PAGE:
Book review: Autoboyography
Book reviews

Autoboyography – Christina Lauren

Release date: 12 September 2017
Goodreads link
Book Depository link
3.5 stars

Autoboyography blurb:

Three years ago, tanner Scott’s family moved from California to Utah, a move that nudged the bisexual teen back into the closet. Now, with one semester of high school to go and no obstacles between him and out-of-state college freedom, Tanner plans to coast through his remaining classes and clear out of Utah.

But when his best friend, Autumn, dares him to take Provo High’s prestigious Seminar – where honor roll students diligently toil to draft a book in a semester – Tanner can’t resist defying his better judgement and having a go, if only to prove to Autumn how silly the whole thing is. Writing a book in four months sounds simple. Four months is an eternity.
It turns out Tanner is only partly right: four months is a long time. After all, it takes only one second for him to notice Sebastian Brother, the Mormon prodigy who sold his own Seminar novel the year before and who now mentors the class. And it takes less than a month for Tanner to fall completely in love with him.

So, you guys know how I hate reading hyped books? Well this is why. This was a perfectly reasonable book. It was a good read, in fact it was great. But due to the whole world screaming at me “THIS BOOK WILL BREAK YOUR HEART!!” I was waiting for the never-ending tears (well, I mean, they’d probably end eventually, right? Like, sixteen years? That sounds reasonable), and the heart-shattering moments that would make me want to fling myself into the abyss to escape the FEELS. And… I kept waiting. When I had 100 pages still to go, I was on the edge of my seat “oooh, this next chapter is gonna have me bawling!” (Yes, that is an exclamation mark. Don’t you know that I cherish books that rip my heart out of my rib cage, slice and dice it, grind it to mulch, sew it back together with fishing twine, and then hand it back to me?) And then I had 50 pages, and I was READY FOR THE TRAGEDY.

Scene from Romeo + Juliet with Leo crying
And… it just… never came. I mean, it just felt underwhelming in it’s nothing ending. And it’s not that it was a ‘nothing ending’, because it wasn’t. It was fine. But because of the build-up and my expectations, I thought there would be more.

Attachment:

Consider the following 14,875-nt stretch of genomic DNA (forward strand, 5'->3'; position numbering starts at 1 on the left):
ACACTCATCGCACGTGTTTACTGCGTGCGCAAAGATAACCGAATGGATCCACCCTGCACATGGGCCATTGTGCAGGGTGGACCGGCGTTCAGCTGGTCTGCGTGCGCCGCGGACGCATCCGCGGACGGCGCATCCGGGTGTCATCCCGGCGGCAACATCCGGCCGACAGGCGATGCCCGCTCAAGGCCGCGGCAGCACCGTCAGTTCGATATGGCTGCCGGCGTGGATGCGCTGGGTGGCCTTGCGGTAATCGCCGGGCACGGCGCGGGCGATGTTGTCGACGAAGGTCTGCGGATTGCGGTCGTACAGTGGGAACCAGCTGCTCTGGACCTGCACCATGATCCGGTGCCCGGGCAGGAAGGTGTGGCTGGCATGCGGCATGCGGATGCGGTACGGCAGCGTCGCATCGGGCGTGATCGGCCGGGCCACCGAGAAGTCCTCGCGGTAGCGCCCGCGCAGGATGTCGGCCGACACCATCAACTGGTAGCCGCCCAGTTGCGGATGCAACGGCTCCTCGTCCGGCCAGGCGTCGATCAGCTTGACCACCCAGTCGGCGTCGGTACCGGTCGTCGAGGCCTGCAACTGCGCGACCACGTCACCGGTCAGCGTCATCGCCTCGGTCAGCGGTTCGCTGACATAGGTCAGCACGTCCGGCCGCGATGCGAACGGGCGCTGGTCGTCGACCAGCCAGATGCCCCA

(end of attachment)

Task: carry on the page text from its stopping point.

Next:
Now that I’ve snuck a Leo gif in (you’re welcome), let’s get into the actual book.

This is a contemporary m/m love story. Just in case you missed that from the blurb. The whole book also focuses pretty heavily on the Mormon religion. As someone who was baptised and grew up attending Christian schooling (primary and high – which includes middle for all you Americans), what I know about the Mormon religion is surprisingly low. I know that they are Christians. Everything else I knew about them I got from watching The Book of Mormon musical (and that’s not a good place to learn things, although super hilarious). So this book taught me things, which is always nice.

The two MCs are Tanner, and his love interest, Ben. You’ve also got Tanner’s BFF August and both of their families, plus a teacher that all play supporting roles to this story.

One thing I really liked in this was Tanner’s family. They were a loving, supportive family, which (surprisingly) is rare in YA books.. Yes, I know broken homes provide a more interesting plot piece, but sometimes I want to read about parents who genuinely love their children (and also aren’t dead). Despite all this, they encouraged their son to be in the closet – not because they didn’t want him to be happy, but because they lived in a primarily Mormon town. Tanner was a nice enough kid. He did some dumb things, but they’re dumb things that the teenager in me can understand because I did dumb things like that when I was a teen. He was relatable.
Ben is really where this story got interesting. Ben, for me, was not relatable. I don’t feel like you got enough context for why he did the things he did. I mean, I get it, family is important, and if you believe then religion is (absolutely) important as well. They both deserve a place in your life. But if you know in your heart that you are “different”, then you need to either make peace with that and continue on being the version of you everyone else wants to see, or you need to find a chosen family who will accept you for who you are. But it’s this internal struggle that made up so much of Ben’s character, and I wish we got to see more of that struggle from him.
The other thing that I really struggled with was the ‘love at first sight’ bit. I understand crushes and lust and a bunch of other things, but I don’t think you can’t truly love someone without knowing them, and that’s part of my problem with this whole trope.

However, the story in itself was lovely. It had nice romance, good conflict and the characters were fine. But I think what would have really brought it home for me would have been seeing the whole book from Ben’s perspective. That inner turmoil of wanting to please his parents and doing the “right thing” for his religion versus being himself and happy, and then also experiencing Tanner’s family and seeing how truly supportive family can be. I think that’s what would have made this book five stars for me. Also providing waaaaay more heartbreak than necessary and reducing me to a puddle of salt.

Until next time, happy reading ??


Let's chat!